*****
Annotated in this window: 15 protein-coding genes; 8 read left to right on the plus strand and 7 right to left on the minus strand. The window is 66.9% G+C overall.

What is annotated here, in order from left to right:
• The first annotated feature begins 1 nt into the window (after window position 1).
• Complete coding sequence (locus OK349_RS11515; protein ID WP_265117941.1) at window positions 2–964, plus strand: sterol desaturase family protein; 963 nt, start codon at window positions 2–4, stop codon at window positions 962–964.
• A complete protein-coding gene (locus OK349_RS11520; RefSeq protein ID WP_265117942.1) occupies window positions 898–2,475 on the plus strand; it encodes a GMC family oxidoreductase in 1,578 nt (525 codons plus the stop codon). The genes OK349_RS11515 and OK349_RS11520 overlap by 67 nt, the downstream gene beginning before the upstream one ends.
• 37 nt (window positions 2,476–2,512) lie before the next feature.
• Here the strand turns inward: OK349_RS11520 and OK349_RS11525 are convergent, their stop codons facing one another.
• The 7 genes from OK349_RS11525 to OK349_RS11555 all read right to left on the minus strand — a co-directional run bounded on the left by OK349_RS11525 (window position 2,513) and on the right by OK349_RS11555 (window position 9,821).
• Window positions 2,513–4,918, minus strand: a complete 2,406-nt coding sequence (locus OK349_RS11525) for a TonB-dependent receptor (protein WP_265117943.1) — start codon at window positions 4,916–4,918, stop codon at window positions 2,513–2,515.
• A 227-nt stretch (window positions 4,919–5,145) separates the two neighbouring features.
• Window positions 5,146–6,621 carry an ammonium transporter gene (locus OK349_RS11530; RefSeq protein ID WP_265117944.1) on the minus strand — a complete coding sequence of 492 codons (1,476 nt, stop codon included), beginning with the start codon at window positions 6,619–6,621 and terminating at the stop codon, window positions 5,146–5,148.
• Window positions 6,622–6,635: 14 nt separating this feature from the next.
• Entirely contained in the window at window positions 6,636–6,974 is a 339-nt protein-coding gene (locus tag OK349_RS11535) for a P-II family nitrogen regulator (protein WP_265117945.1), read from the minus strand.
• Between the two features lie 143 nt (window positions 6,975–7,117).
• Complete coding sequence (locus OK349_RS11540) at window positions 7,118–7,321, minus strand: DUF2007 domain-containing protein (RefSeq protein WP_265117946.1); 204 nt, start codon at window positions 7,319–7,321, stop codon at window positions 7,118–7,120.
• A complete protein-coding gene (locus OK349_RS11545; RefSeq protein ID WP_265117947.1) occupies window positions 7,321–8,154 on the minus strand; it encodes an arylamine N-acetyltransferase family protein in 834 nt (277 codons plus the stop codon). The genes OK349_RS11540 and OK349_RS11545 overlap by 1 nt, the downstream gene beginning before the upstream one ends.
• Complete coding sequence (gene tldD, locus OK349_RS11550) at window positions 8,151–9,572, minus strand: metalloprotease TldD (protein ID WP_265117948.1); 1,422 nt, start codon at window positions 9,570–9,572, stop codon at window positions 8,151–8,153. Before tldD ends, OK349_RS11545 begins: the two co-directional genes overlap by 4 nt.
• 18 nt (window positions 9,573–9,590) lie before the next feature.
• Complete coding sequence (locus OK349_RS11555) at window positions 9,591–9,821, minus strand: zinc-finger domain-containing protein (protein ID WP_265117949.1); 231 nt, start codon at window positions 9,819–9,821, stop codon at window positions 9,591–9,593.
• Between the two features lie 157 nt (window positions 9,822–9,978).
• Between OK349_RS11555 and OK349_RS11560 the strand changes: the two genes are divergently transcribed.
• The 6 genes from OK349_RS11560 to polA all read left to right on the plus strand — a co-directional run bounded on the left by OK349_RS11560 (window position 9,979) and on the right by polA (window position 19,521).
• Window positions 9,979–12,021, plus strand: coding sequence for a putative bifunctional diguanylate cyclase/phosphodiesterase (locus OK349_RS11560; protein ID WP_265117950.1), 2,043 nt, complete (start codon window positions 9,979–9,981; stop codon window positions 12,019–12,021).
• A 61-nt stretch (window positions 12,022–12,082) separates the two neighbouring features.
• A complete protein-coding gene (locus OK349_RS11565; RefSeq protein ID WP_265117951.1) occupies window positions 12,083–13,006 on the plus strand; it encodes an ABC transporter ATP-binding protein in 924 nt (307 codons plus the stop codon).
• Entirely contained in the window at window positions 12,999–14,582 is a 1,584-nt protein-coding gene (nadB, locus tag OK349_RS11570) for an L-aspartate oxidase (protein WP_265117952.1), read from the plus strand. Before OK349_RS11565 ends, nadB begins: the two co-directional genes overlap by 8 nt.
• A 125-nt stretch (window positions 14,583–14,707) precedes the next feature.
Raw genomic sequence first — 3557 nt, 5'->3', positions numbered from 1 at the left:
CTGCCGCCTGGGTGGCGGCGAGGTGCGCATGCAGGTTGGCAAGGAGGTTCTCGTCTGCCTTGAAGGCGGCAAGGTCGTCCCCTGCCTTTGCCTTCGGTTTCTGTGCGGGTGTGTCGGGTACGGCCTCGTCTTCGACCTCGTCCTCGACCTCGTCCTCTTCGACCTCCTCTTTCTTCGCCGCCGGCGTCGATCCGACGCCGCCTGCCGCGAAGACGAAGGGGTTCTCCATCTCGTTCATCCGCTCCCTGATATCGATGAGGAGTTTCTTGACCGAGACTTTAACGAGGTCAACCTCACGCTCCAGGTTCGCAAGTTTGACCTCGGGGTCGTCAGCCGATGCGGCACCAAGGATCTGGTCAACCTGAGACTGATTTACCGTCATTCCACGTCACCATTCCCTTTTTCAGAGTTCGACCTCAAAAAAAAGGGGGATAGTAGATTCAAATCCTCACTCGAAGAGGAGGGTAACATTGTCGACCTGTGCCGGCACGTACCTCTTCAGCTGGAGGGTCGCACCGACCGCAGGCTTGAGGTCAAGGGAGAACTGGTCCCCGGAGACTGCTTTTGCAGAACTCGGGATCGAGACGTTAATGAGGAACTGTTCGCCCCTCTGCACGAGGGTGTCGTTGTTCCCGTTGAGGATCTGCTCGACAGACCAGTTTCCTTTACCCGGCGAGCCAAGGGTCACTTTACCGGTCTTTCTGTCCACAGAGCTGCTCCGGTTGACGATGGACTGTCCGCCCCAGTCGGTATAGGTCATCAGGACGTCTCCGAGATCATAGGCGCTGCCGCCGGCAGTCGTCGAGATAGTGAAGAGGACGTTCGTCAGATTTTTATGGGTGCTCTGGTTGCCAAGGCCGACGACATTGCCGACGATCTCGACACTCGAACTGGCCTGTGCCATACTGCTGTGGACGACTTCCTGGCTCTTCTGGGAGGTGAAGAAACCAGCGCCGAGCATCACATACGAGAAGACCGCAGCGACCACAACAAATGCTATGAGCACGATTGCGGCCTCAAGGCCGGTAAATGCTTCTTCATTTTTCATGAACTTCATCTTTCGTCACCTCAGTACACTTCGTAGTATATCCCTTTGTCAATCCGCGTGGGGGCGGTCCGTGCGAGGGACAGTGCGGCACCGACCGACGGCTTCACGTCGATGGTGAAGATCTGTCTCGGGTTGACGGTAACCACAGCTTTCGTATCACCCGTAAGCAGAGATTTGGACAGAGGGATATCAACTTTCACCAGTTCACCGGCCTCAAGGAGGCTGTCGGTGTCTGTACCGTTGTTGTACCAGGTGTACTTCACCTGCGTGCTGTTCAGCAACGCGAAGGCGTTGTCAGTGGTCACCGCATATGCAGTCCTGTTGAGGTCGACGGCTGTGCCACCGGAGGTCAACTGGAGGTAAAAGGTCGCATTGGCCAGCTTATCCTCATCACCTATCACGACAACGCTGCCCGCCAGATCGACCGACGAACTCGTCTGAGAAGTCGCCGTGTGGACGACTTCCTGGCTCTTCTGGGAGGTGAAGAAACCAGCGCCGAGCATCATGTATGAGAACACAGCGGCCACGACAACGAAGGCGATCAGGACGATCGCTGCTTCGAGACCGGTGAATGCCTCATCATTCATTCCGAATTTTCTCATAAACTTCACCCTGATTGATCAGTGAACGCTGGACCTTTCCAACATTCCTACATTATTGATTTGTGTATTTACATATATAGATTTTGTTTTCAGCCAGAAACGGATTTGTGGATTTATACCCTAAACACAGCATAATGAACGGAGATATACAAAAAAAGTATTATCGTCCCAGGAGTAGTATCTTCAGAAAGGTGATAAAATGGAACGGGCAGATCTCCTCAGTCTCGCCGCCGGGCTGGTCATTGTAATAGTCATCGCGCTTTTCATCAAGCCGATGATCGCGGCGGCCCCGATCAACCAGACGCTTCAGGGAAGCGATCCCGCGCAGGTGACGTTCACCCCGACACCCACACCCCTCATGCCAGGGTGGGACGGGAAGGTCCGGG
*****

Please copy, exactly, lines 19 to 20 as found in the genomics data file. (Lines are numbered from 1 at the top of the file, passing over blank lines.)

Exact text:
• Complete coding sequence (locus OK349_RS11555) at window positions 9,591–9,821, minus strand: zinc-finger domain-containing protein (protein ID WP_265117949.1); 231 nt, start codon at window positions 9,819–9,821, stop codon at window positions 9,591–9,593.
• Between the two features lie 157 nt (window positions 9,822–9,978).